I gave my niece E. a kindle reader today and told her it wasn’t just a gift, it was an investment – a gift that keeps on giving. Then I told her this story.
It all begins with Abe Lincoln. You’ve heard of Abe Lincoln, right? (she nodded her head, “Yes.”) Well, Abe Lincoln lived out in the deep woods of Kentucky and Indiana and couldn’t go to school like you or me. But he still wanted to learn. So he read books. Mostly, he read the Bible, but he also read just about any good books he could get his hands on.
My wife Alice and I were married in the village of Boonville, Indiana – where Abe Lincoln had studied the law. He didn’t go to school to become a lawyer. Instead, he walked many miles up and down hills to get to a library where he could read law books. He read so much and studied so hard, he was able to pass the test to become a lawyer and became a very good one. Later, as you know, he even became President – maybe the best President our country has ever had.
Now, my story jumps forward over 100 years – to the early 1970s, when I was about your age. Your great-great grandmother Bessie (Grandpa Veston’s mother) gave me a book about Abe Lincoln and I started reading with great interest. I developed of passion for reading. Grandpa Veston, Granny, and later Grandma Connie and Papaw Dan would buy me books to read – books about many different subjects. I was able to learn a lot about God’s world and go to college, and even to graduate school to become a pastor.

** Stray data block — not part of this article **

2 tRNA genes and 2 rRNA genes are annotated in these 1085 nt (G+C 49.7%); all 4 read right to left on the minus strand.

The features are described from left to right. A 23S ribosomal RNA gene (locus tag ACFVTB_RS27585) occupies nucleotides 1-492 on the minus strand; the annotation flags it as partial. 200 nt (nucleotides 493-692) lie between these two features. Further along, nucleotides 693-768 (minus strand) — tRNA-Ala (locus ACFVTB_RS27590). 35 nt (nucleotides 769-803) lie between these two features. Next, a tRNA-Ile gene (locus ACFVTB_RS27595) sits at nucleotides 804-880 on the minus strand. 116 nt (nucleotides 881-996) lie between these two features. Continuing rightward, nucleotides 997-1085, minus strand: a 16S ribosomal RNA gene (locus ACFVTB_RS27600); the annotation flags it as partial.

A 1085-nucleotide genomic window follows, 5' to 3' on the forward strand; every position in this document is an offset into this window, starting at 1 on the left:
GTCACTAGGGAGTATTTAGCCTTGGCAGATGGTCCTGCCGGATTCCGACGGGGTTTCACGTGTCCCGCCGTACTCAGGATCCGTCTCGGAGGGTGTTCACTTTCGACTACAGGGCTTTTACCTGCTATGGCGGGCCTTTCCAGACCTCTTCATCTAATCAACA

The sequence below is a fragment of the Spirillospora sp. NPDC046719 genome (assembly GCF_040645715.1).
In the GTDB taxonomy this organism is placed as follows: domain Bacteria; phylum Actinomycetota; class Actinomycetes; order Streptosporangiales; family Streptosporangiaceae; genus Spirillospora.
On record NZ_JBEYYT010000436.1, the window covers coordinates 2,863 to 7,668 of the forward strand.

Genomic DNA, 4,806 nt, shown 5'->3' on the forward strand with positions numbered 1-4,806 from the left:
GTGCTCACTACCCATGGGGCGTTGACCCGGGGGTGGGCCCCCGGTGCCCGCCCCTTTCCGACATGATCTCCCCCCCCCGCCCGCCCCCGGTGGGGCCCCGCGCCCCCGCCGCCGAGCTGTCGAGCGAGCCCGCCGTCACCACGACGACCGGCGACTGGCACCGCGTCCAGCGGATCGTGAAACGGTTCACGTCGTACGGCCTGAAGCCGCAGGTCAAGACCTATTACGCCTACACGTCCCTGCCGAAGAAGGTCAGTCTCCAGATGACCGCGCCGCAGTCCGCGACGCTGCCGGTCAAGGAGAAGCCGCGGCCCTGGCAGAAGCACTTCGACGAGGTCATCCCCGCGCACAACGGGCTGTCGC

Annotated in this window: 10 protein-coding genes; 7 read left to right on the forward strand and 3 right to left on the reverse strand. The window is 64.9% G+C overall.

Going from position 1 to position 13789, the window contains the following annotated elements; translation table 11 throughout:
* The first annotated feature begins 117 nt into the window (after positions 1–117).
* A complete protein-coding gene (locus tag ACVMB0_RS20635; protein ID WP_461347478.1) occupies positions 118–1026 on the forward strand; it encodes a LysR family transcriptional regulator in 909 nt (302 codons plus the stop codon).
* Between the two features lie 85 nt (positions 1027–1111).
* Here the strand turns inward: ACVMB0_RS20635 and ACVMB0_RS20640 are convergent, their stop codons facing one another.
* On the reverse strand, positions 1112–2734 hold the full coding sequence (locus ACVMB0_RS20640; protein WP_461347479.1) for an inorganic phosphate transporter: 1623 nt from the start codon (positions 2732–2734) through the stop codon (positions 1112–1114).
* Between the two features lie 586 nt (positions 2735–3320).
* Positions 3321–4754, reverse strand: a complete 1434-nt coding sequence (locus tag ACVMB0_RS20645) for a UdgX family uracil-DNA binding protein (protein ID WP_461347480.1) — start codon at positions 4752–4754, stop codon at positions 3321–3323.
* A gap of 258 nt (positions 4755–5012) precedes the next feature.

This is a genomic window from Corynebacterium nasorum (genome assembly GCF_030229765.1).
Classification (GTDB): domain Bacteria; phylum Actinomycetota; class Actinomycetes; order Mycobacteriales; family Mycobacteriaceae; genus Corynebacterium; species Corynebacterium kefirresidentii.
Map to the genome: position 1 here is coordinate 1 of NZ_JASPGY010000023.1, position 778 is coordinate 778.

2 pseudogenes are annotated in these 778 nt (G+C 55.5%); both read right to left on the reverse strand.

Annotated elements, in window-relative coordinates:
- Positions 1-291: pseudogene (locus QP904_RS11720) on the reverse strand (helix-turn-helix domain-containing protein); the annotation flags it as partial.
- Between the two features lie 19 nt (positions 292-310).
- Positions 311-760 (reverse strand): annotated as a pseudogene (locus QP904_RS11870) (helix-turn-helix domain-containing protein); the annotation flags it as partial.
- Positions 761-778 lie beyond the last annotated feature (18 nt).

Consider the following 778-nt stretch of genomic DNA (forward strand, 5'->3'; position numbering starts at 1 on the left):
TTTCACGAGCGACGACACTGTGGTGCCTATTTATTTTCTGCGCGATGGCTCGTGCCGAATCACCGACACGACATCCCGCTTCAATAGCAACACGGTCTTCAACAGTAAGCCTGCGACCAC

Not only did reading books help me learn more about God’s world, but they became like friends for me. In stories I read, I met people who faced hard times like I did (some much worse than I did). I didn’t feel so much alone. I learned more about how difficult the world can be and yet how God is still good and we can make the best of a bad situation.
When I had my own children, one of things I dearly loved to do was to read books to them or get books for them to read. Back then, I would travel to three different libraries to get enough books to keep up with them, they read so much. (Only I could drive a car and didn’t have to walk, like Abe Lincoln.)
Today, things are very different. This Kindle I’m going to give you is like having about a million books at your finger tips. (She smiled.) Have you heard of Kindles? (She nodded her head yes.)
As I said, this is an investment. Who knows? Maybe one day you’ll grow up to be President, like Abe Lincoln. And if you do, perhaps you could name me “Poet Laureate” and give me an office with a leather chair, desk and computer and I could spend all day just coming up with words that make beautiful sense.
But, whatever God has in store for you, this is a good investment. I believe you will make the most of it to make your life and the lives of those around you better.
image “Abraham Lincoln by Norman Rockwell” Keith Hill in “These are the times that try men’s souls.” ― Thomas Paine, The American Crisis